Law and Economics — 06 July 2018
Paying For Criminal Defense – Ethics

NSTexas, a criminal defense law firm in Odessa, Texas, is one of the many criminal defense law firms that have a hard time finding clients that can afford their services, leading many residents of Texas to use a public defender who may not have the experience and knowledge to provide them with an adequate defense.

This brings us to the ethical debate on whether or not criminal defense law firms should charge as much as they do. The two sides of this debate are as follows:

  1. Criminal defense law firms can charge whatever they feel that their experience and knowledge is worth.
  2. Criminal defense lawyers have the ethical duty to represent alleged criminals and should make their services more easily accessible to lower-income families because everyone is entitled to a good defense.

Arguments In Favor of Side 1 

If you are shopping for a car would you expect to pay the same price for a Toyota and a Porsche? Both of them are cars but clearly one is more expensive than the other. Do you expect to pay the same price at a McDonald’s and a 5-star Michelin restaurant? Both of them serve food but one is also more expensive than the other.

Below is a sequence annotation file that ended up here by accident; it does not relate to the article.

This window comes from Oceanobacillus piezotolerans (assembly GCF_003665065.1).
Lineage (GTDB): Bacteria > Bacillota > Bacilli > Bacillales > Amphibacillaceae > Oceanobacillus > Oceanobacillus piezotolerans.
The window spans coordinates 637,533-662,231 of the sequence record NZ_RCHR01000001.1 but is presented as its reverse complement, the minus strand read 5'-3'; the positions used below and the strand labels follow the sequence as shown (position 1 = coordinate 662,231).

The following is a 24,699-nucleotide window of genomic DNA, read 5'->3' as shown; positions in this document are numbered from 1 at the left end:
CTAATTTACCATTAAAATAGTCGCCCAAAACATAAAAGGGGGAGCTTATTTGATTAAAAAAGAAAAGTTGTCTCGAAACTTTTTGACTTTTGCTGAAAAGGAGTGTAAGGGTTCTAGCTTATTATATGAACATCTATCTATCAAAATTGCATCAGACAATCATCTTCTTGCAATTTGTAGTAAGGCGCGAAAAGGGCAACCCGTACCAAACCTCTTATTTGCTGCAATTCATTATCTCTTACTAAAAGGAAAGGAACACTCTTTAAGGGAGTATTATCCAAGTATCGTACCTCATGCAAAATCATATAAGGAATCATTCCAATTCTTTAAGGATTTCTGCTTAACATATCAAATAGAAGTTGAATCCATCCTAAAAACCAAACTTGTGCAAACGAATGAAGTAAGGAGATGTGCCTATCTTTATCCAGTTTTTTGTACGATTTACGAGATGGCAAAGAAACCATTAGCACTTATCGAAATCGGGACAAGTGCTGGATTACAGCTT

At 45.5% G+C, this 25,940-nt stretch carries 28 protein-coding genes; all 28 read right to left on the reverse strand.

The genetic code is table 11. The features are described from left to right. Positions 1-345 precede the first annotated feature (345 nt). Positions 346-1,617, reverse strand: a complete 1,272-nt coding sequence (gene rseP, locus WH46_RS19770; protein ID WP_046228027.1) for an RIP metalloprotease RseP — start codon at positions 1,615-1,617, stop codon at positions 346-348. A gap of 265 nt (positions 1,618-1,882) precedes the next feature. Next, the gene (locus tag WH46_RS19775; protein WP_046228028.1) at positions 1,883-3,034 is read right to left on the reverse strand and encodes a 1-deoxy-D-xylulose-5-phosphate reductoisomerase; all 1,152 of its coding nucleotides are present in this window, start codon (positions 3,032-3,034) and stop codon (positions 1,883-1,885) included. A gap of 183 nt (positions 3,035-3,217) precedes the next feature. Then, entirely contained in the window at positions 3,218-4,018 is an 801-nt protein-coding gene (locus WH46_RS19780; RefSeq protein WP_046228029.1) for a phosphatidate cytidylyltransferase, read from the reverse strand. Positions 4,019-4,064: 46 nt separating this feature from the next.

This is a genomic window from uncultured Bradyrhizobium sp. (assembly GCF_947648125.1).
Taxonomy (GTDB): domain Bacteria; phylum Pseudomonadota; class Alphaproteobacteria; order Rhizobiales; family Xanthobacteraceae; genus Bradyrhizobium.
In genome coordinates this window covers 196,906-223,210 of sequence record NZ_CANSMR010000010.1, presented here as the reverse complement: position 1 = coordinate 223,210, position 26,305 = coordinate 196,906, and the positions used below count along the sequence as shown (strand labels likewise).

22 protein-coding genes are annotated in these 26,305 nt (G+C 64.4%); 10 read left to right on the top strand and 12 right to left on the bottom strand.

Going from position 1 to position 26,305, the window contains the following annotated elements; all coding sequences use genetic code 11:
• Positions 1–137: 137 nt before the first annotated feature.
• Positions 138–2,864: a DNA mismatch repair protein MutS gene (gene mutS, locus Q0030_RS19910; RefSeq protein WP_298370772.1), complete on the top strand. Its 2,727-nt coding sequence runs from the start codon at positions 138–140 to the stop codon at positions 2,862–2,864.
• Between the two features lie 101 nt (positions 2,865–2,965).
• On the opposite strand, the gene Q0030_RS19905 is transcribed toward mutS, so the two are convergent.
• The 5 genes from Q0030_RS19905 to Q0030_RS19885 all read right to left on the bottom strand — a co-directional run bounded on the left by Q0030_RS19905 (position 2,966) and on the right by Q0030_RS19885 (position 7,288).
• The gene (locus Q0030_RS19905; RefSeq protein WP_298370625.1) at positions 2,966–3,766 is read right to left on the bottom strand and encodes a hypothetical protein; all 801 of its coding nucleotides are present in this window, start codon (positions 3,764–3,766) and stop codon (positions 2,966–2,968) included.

Why should criminal defense lawyers be any different? Criminal defense cases can be highly complex and involve several outside experts all of which charge for their services. Law firms who work hours and hours building defenses, negotiating with prosecutors and working with witnesses should be more expensive than a law firm or a public defender who does not.

Arguments in Favor of Side 2 

When an alleged criminal is arrested and read their Miranda rights, he or she is told, “You have the right to an attorney. If you cannot afford an attorney, one will be provided for you.” But they are not warned that this provided attorney will not be able to represent at the same capacity as an expensive highly experienced attorney or that they will not have the opportunity to sit down at length and interview public defenders. They are assigned randomly and often have other cases that they are working on – not being able to devote enough time to your case.

Criminal lawyers who actively fight for their clients’ rights should see how unethical this situation is and be an advocate for all criminals, not just those who can afford their services.

This debate will continue to rage on until the public defense system in our country gets a major overhaul.

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Dolores Obrien

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